I think I answered this mostly in question 3, but I’ll say a little more about that. Back in the early 00’s I was living in Rhode Island. I had just graduated from college and was prolonging getting a real job for as long as I could. I lived with all of my friends and we literally had a party almost every night. Me and Evoker and Gamo would hang out and draw and paint for hours on end and I really became a much better artist at this time. We did a few shows around RI at OneWay gallery. It was really a great time in my life. I was also super into DJing and really wanted to pursue that so I moved to Brooklyn. I always have drawn a lot but I paint relatively slow. In the past few years I’ve gotten much better at painting. By that I mean my paintings generally look how I want them to and are more detailed than they used to be. I’m pretty happy with my work lately and I’ve basically been lucky and had people ask me to show work in shows.

Thanks, Tim!

Make sure to check out Tim’s work and the other pieces in Rabid, Wild & Docile before the exhibit ends on Sunday! And if you’re interested in seeing Tim’s studio, have a look at the piece Evoker and I did on him for Studio Miners.

Rabid, Wild & Docile: Molly Bosley

Friday, March 16th, 2012

“Bear Picnic”

Rabid, Wild & Docile artist, Molly Bosley’s work is a wonderful mash-up of times gone by. In her collages and paper cuts, she utilizes copyright free images to create intriguing and engaging scenes that oftentimes leave viewers with the feeling of nostalgia, but for what, they’re not quite sure. Her piece in the Rabid, Wild & Docile exhibit cleverly entitled “Bear Picnic”, is intricately cut out of thick black card stock, then mounted on backing paper and set off by a richly colored vintage wooden frame. Molly’s work, although a departure from some of the more bright, pop-inspired, character-driven artwork at mph was a welcome addition to the RWD show, adding a very tangible quality that emerges from the intricacies in her work. For this particular piece, Molly’s inspiration was drawn from thinking back to her childhood and watching the thieving pic-a-nic-lover, Yogi Bear. About the work Molly also says, “I tend to use animals in general in my artwork, along with other images from nature, because I am drawn to the basic foundations of life. I think a lot of artists are having a connection back with nature right now because it contrasts our modern, fast-paced lives.”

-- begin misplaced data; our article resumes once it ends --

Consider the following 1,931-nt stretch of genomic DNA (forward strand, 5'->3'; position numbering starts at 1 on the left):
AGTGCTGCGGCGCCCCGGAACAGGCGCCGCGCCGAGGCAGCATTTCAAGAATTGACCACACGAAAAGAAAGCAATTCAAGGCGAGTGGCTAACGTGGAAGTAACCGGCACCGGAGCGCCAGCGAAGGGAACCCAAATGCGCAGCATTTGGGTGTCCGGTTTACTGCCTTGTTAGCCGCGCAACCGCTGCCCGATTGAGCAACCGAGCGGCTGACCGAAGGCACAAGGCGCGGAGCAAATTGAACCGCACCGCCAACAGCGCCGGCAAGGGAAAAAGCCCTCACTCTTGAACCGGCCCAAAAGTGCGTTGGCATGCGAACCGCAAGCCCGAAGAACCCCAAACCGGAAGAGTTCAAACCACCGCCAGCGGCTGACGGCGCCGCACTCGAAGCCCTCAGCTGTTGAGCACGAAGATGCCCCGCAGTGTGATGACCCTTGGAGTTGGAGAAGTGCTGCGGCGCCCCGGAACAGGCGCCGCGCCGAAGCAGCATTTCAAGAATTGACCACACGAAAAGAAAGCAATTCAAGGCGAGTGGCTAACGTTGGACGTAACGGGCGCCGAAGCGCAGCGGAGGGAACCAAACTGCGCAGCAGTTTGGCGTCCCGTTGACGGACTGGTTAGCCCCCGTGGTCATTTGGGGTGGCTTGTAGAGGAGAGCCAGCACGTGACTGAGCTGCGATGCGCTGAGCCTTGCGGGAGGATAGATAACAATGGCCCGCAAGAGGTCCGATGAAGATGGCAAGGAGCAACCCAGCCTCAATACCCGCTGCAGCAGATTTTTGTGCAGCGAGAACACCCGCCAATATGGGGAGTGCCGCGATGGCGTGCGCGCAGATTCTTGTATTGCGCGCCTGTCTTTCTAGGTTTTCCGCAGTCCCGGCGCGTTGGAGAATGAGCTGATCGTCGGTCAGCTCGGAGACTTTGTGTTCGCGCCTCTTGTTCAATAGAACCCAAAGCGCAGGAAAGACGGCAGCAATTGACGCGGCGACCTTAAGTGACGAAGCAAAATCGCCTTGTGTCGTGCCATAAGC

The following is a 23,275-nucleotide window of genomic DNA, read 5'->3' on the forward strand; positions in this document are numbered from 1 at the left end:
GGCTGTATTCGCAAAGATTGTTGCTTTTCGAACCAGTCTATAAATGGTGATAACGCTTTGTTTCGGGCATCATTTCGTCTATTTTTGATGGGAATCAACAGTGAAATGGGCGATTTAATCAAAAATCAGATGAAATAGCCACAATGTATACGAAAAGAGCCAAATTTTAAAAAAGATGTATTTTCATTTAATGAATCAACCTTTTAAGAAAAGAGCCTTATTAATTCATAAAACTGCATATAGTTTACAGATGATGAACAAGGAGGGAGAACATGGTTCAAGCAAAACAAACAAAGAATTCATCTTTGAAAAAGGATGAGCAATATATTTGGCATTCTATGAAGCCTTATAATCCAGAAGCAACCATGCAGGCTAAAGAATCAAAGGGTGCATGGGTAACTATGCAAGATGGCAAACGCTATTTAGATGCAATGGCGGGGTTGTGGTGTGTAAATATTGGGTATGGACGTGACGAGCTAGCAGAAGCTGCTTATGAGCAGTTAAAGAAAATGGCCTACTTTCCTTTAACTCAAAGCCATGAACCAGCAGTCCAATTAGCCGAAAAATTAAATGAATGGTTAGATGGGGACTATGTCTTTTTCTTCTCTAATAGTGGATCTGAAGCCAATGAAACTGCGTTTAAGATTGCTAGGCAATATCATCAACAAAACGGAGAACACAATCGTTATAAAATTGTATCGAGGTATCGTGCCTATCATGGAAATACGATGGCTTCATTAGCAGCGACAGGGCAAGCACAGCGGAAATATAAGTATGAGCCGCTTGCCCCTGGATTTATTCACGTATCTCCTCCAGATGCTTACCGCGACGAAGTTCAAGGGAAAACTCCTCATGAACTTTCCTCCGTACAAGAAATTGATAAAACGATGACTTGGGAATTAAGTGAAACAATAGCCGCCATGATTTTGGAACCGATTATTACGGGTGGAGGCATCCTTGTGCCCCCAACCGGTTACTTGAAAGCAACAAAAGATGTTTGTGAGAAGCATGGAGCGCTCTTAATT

Remember that Rabid, Wild & Docile is still up until March 25th, in the gallery and online.


Rabid, Wild & Docile Artist: Paul Shih

Monday, March 12th, 2012

New Zealand artist Paul Shih is one of my standout favorite artists designing and producing his own art toys. Here’s a bit about what he had to say about his pieces in Rabid, Wild & Docile

Where did the idea for these pieces come from?
The idea for “Guilt” (featured above) came from the time I spent with my little nephew. I observed him and tried to understand the rights and wrongs of a one year old. For “PANDARA”, the idea comes from the music that I love, which is punk rock & metal. And in this case, it’s all heavy metal!

Why do bear characters play a significant role in your work?
The funny thing is that I didn’t notice I’ve been drawing so many bears. I guess I was just bored of drawing humans, and decided to create a surreal world of animals. Somehow bears became the human in this world, probably because there are so many bear characters out there: in cartoons, toys, mascots, commercial products. All those bears surrounding me influenced me to portray bears as humans!

Why do you think there has been a high occurrence of artists choosing to portray bears in their work?
I’m not sure, maybe we’re like minded? If I was right, it’s an endless loop, and we’ll only see more of bearssss…

Although Paul’s PANDARA figure has already been sold, check out his painting, “Guilt” in the Rabid, Wild & Docile show, availble at the gallery and online.

Five Questions With… Evoker!

Friday, March 9th, 2012

We spoke to Rabid, Wild & Docile artist Evoker about his bear characters, favorite art toys and more in this installment of “Five Questions With…”!

Evoker at the Rabid, Wild & Docile opening

“Grumpy Bear” from RWD

“Running Scared” from RWD

You’ve become well-known for your use of bears in your work. Do you feel pigeon-holed into doing these characters or do you relish in them?
When I originally moved to Boston, the bears were something I was starting to work on. Then, I started to gain a little bit of steam, and it seemed like people expected them from me all the time. Because people expected me to be the “bear guy”, I started producing a lot of them. At first, I wasn’t that happy about having to make so many bears, but after taking some time away from them and coming back, I am really enjoying creating bear characters and playing with different ways to work with them.

Do you have a toy collection? If so, what toy in your collection is your favorite?
My pink and green Fatimas by Sam Flores

Who in the art scene are you watching closely at the moment?
Flying Fortress, Dabs and Myla, NoseGo, Tim Sullivan, Jeremy Fish & Ekiem… anyone who is creating bold, classic style characters and doing them well.

If you could pick one of your characters to turn into an art toy, which one would it be?
It is super difficult for me to narrow it down to just one, so I’ll pick a few. I’d say the beaver or the walrus, from my recent work or the “Hill Person” that I created from a custom Bic Buddy last year… but I would have someone way better than me sculpt it.

“Hill Person” – custom Bic Buddy by Evoker

Do you have anything coming up you want to promote?
Yes, definitely. I have limited edition “Owl” screen prints coming out this week, which I’ll be selling on my site.

Thanks go out to Evoker! And remember to check out his pieces “Grumpy Bear” and “Running Scared” in the Rabid, Wild & Docile show!